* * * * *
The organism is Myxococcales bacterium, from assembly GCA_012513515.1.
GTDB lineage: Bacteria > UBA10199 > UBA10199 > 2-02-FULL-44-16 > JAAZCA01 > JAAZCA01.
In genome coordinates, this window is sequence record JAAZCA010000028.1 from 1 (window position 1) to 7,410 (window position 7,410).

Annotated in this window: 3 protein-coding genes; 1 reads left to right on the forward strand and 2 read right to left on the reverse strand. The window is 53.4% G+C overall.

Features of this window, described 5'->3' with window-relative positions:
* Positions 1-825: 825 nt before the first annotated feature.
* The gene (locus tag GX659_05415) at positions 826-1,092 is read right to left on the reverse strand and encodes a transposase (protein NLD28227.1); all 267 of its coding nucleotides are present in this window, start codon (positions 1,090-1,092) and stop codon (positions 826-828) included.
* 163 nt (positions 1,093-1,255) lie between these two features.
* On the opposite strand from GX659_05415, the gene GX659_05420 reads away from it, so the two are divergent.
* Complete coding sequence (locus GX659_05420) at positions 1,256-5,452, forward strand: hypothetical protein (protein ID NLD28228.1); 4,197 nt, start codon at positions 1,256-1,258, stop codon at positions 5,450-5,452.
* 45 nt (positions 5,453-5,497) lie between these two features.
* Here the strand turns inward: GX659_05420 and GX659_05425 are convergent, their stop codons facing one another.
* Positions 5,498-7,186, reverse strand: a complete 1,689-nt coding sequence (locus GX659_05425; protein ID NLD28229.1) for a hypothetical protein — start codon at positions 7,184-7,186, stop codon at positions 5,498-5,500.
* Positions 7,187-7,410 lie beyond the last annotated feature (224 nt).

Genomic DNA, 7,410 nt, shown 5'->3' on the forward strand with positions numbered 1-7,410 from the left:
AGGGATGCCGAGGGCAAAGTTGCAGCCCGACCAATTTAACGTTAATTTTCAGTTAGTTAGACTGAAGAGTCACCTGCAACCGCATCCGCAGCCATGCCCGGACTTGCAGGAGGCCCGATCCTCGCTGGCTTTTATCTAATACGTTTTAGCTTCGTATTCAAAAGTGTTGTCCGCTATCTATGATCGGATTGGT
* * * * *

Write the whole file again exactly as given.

The organism is Myxococcales bacterium, from assembly GCA_012513515.1.
GTDB lineage: Bacteria > UBA10199 > UBA10199 > 2-02-FULL-44-16 > JAAZCA01 > JAAZCA01.
In genome coordinates, this window is sequence record JAAZCA010000028.1 from 1 (window position 1) to 7,410 (window position 7,410).

Annotated in this window: 3 protein-coding genes; 1 reads left to right on the forward strand and 2 read right to left on the reverse strand. The window is 53.4% G+C overall.

Features of this window, described 5'->3' with window-relative positions:
* Positions 1-825: 825 nt before the first annotated feature.
* The gene (locus tag GX659_05415) at positions 826-1,092 is read right to left on the reverse strand and encodes a transposase (protein NLD28227.1); all 267 of its coding nucleotides are present in this window, start codon (positions 1,090-1,092) and stop codon (positions 826-828) included.
* 163 nt (positions 1,093-1,255) lie between these two features.
* On the opposite strand from GX659_05415, the gene GX659_05420 reads away from it, so the two are divergent.
* Complete coding sequence (locus GX659_05420) at positions 1,256-5,452, forward strand: hypothetical protein (protein ID NLD28228.1); 4,197 nt, start codon at positions 1,256-1,258, stop codon at positions 5,450-5,452.
* 45 nt (positions 5,453-5,497) lie between these two features.
* Here the strand turns inward: GX659_05420 and GX659_05425 are convergent, their stop codons facing one another.
* Positions 5,498-7,186, reverse strand: a complete 1,689-nt coding sequence (locus GX659_05425; protein ID NLD28229.1) for a hypothetical protein — start codon at positions 7,184-7,186, stop codon at positions 5,498-5,500.
* Positions 7,187-7,410 lie beyond the last annotated feature (224 nt).

Genomic DNA, 7,410 nt, shown 5'->3' on the forward strand with positions numbered 1-7,410 from the left:
AGGGATGCCGAGGGCAAAGTTGCAGCCCGACCAATTTAACGTTAATTTTCAGTTAGTTAGACTGAAGAGTCACCTGCAACCGCATCCGCAGCCATGCCCGGACTTGCAGGAGGCCCGATCCTCGCTGGCTTTTATCTAATACGTTTTAGCTTCGTATTCAAAAGTGTTGTCCGCTATCTATGATCGGATTGGT